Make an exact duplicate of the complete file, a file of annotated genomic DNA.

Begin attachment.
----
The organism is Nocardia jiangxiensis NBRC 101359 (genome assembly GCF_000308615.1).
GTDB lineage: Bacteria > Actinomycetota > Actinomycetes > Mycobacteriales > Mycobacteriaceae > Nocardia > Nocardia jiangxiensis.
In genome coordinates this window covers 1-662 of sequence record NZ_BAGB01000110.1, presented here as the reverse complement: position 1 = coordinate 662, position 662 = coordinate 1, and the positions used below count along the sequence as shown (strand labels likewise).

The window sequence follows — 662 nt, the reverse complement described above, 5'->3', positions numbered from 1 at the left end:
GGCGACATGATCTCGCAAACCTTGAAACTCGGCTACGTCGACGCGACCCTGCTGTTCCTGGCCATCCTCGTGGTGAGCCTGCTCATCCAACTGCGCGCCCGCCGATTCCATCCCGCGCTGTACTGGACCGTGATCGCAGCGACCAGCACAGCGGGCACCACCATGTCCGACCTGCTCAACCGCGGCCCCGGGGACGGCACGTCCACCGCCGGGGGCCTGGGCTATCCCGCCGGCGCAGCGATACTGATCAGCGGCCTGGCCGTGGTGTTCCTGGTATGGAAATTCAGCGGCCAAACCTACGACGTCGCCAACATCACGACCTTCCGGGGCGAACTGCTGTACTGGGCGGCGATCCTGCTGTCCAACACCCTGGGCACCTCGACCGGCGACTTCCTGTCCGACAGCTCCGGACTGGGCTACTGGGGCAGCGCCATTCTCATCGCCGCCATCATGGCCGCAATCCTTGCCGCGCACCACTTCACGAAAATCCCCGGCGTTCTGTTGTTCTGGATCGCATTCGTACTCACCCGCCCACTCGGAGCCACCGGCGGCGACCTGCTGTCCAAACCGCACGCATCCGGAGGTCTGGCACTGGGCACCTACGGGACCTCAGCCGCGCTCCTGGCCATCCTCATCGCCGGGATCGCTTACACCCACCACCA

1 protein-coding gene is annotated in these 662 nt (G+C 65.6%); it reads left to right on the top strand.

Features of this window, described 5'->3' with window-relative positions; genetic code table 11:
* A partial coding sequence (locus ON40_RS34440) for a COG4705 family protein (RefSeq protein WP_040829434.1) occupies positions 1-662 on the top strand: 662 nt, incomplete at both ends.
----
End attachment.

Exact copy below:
The organism is Nocardia jiangxiensis NBRC 101359 (genome assembly GCF_000308615.1).
GTDB lineage: Bacteria > Actinomycetota > Actinomycetes > Mycobacteriales > Mycobacteriaceae > Nocardia > Nocardia jiangxiensis.
In genome coordinates this window covers 1-662 of sequence record NZ_BAGB01000110.1, presented here as the reverse complement: position 1 = coordinate 662, position 662 = coordinate 1, and the positions used below count along the sequence as shown (strand labels likewise).

The window sequence follows — 662 nt, the reverse complement described above, 5'->3', positions numbered from 1 at the left end:
GGCGACATGATCTCGCAAACCTTGAAACTCGGCTACGTCGACGCGACCCTGCTGTTCCTGGCCATCCTCGTGGTGAGCCTGCTCATCCAACTGCGCGCCCGCCGATTCCATCCCGCGCTGTACTGGACCGTGATCGCAGCGACCAGCACAGCGGGCACCACCATGTCCGACCTGCTCAACCGCGGCCCCGGGGACGGCACGTCCACCGCCGGGGGCCTGGGCTATCCCGCCGGCGCAGCGATACTGATCAGCGGCCTGGCCGTGGTGTTCCTGGTATGGAAATTCAGCGGCCAAACCTACGACGTCGCCAACATCACGACCTTCCGGGGCGAACTGCTGTACTGGGCGGCGATCCTGCTGTCCAACACCCTGGGCACCTCGACCGGCGACTTCCTGTCCGACAGCTCCGGACTGGGCTACTGGGGCAGCGCCATTCTCATCGCCGCCATCATGGCCGCAATCCTTGCCGCGCACCACTTCACGAAAATCCCCGGCGTTCTGTTGTTCTGGATCGCATTCGTACTCACCCGCCCACTCGGAGCCACCGGCGGCGACCTGCTGTCCAAACCGCACGCATCCGGAGGTCTGGCACTGGGCACCTACGGGACCTCAGCCGCGCTCCTGGCCATCCTCATCGCCGGGATCGCTTACACCCACCACCA

1 protein-coding gene is annotated in these 662 nt (G+C 65.6%); it reads left to right on the top strand.

Features of this window, described 5'->3' with window-relative positions; genetic code table 11:
* A partial coding sequence (locus ON40_RS34440) for a COG4705 family protein (RefSeq protein WP_040829434.1) occupies positions 1-662 on the top strand: 662 nt, incomplete at both ends.